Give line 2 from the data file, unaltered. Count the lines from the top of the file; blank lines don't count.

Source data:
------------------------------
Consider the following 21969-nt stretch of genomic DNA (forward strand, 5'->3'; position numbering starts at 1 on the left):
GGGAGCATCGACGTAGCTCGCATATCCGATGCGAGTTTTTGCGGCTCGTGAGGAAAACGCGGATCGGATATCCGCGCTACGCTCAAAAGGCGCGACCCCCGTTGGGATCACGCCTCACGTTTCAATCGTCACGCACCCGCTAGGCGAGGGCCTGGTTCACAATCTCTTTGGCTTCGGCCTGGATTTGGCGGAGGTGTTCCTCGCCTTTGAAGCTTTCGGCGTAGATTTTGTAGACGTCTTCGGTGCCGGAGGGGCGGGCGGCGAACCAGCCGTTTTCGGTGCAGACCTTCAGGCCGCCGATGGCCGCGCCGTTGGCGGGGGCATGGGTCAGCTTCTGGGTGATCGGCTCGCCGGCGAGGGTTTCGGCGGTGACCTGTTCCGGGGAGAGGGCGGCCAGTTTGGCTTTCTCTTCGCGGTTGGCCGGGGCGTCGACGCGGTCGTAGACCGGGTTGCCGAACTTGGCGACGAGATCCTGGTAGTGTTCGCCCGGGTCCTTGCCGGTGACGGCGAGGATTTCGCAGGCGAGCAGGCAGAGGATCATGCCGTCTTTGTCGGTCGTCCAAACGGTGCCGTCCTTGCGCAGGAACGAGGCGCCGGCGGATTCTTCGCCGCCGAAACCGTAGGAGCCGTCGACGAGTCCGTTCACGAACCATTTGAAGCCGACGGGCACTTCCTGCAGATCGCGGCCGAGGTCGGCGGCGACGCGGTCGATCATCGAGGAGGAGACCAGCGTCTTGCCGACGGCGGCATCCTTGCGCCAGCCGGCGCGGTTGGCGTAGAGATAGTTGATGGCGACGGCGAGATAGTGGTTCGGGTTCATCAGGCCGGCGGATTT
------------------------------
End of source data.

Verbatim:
GGGAGCATCGACGTAGCTCGCATATCCGATGCGAGTTTTTGCGGCTCGTGAGGAAAACGCGGATCGGATATCCGCGCTACGCTCAAAAGGCGCGACCCCCGTTGGGATCACGCCTCACGTTTCAATCGTCACGCACCCGCTAGGCGAGGGCCTGGTTCACAATCTCTTTGGCTTCGGCCTGGATTTGGCGGAGGTGTTCCTCGCCTTTGAAGCTTTCGGCGTAGATTTTGTAGACGTCTTCGGTGCCGGAGGGGCGGGCGGCGAACCAGCCGTTTTCGGTGCAGACCTTCAGGCCGCCGATGGCCGCGCCGTTGGCGGGGGCATGGGTCAGCTTCTGGGTGATCGGCTCGCCGGCGAGGGTTTCGGCGGTGACCTGTTCCGGGGAGAGGGCGGCCAGTTTGGCTTTCTCTTCGCGGTTGGCCGGGGCGTCGACGCGGTCGTAGACCGGGTTGCCGAACTTGGCGACGAGATCCTGGTAGTGTTCGCCCGGGTCCTTGCCGGTGACGGCGAGGATTTCGCAGGCGAGCAGGCAGAGGATCATGCCGTCTTTGTCGGTCGTCCAAACGGTGCCGTCCTTGCGCAGGAACGAGGCGCCGGCGGATTCTTCGCCGCCGAAACCGTAGGAGCCGTCGACGAGTCCGTTCACGAACCATTTGAAGCCGACGGGCACTTCCTGCAGATCGCGGCCGAGGTCGGCGGCGACGCGGTCGATCATCGAGGAGGAGACCAGCGTCTTGCCGACGGCGGCATCCTTGCGCCAGCCGGCGCGGTTGGCGTAGAGATAGTTGATGGCGACGGCGAGATAGTGGTTCGGGTTCATCAGGCCGGCGGATTT